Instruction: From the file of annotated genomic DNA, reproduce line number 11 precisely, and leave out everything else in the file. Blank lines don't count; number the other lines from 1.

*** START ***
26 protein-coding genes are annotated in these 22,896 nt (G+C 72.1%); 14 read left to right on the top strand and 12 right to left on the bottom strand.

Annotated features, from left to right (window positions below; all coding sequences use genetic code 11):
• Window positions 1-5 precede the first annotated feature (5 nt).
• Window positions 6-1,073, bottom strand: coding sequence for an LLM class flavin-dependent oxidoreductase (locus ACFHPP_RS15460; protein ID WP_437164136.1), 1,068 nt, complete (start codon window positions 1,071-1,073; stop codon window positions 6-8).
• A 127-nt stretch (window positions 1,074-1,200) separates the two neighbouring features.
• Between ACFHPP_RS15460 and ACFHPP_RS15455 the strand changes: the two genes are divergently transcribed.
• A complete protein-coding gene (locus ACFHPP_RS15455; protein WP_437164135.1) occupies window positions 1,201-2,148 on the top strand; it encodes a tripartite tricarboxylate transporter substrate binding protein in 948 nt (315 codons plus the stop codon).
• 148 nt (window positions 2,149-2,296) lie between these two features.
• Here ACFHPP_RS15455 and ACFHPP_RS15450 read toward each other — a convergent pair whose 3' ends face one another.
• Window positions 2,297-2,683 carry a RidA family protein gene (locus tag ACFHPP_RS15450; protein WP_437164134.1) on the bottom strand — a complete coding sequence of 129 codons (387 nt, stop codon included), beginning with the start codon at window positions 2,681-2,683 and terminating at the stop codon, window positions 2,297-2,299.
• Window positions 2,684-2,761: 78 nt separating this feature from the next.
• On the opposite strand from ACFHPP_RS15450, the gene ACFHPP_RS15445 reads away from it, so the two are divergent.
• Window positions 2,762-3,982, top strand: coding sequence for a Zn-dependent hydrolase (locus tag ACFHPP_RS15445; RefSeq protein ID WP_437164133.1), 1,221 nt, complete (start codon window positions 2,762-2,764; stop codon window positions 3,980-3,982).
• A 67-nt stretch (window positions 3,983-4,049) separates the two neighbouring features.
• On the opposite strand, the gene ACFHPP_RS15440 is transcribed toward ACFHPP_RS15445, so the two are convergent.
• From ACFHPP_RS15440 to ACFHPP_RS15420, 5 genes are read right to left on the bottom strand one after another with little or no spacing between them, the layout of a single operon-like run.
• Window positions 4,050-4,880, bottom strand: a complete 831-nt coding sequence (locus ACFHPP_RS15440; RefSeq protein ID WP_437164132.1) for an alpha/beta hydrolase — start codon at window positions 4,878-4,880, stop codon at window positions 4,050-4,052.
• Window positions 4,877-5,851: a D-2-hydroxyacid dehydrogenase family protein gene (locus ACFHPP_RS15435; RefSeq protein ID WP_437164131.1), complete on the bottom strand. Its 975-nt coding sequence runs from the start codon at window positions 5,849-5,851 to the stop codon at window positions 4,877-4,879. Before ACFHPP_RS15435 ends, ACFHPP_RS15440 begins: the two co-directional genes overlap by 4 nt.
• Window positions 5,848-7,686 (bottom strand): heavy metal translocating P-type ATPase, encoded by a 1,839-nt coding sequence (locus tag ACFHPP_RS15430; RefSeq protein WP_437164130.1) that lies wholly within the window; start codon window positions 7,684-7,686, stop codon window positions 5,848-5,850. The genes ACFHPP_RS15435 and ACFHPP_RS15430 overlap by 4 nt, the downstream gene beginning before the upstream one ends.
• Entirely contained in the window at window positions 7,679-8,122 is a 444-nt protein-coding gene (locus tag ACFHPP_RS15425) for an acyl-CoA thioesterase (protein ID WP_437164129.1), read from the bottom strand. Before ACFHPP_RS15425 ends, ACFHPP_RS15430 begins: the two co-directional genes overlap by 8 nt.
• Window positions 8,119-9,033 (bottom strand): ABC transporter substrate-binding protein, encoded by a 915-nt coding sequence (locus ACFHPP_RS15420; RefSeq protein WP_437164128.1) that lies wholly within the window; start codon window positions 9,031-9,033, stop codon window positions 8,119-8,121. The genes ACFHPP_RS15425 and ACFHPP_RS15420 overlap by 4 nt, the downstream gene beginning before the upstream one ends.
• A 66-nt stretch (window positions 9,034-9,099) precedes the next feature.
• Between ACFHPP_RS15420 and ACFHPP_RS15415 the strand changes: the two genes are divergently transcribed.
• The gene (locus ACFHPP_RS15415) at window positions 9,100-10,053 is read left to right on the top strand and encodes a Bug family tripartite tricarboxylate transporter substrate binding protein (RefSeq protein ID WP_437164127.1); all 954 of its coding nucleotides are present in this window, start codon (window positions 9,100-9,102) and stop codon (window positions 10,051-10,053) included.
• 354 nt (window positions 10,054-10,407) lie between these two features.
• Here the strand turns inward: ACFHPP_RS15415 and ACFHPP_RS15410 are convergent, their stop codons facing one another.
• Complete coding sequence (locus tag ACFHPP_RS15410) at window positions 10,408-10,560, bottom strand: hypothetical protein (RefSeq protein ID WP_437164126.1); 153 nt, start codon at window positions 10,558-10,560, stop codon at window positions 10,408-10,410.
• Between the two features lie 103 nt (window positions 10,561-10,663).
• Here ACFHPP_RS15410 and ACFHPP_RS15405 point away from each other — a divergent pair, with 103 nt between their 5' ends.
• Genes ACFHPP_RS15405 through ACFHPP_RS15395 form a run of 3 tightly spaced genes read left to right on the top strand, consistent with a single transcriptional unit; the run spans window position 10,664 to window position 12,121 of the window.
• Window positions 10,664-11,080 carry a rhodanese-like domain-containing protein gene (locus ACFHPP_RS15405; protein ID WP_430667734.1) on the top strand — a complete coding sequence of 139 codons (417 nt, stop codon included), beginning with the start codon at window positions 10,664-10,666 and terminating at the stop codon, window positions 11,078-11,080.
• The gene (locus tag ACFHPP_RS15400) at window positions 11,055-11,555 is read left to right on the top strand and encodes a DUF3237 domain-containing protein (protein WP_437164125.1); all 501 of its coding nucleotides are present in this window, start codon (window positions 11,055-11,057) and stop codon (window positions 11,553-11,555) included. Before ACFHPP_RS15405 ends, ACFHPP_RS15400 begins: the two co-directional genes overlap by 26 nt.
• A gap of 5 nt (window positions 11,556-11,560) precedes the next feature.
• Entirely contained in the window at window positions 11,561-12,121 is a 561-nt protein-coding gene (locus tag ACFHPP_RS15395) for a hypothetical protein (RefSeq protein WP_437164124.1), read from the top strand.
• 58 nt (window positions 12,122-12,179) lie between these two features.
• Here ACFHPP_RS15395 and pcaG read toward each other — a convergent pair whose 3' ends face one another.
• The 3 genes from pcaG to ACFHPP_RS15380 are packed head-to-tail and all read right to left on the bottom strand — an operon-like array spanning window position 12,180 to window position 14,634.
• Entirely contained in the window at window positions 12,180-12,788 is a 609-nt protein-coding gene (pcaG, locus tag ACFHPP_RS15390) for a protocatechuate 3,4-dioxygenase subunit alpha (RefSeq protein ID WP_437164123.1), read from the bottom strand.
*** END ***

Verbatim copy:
• Window positions 2,684-2,761: 78 nt separating this feature from the next.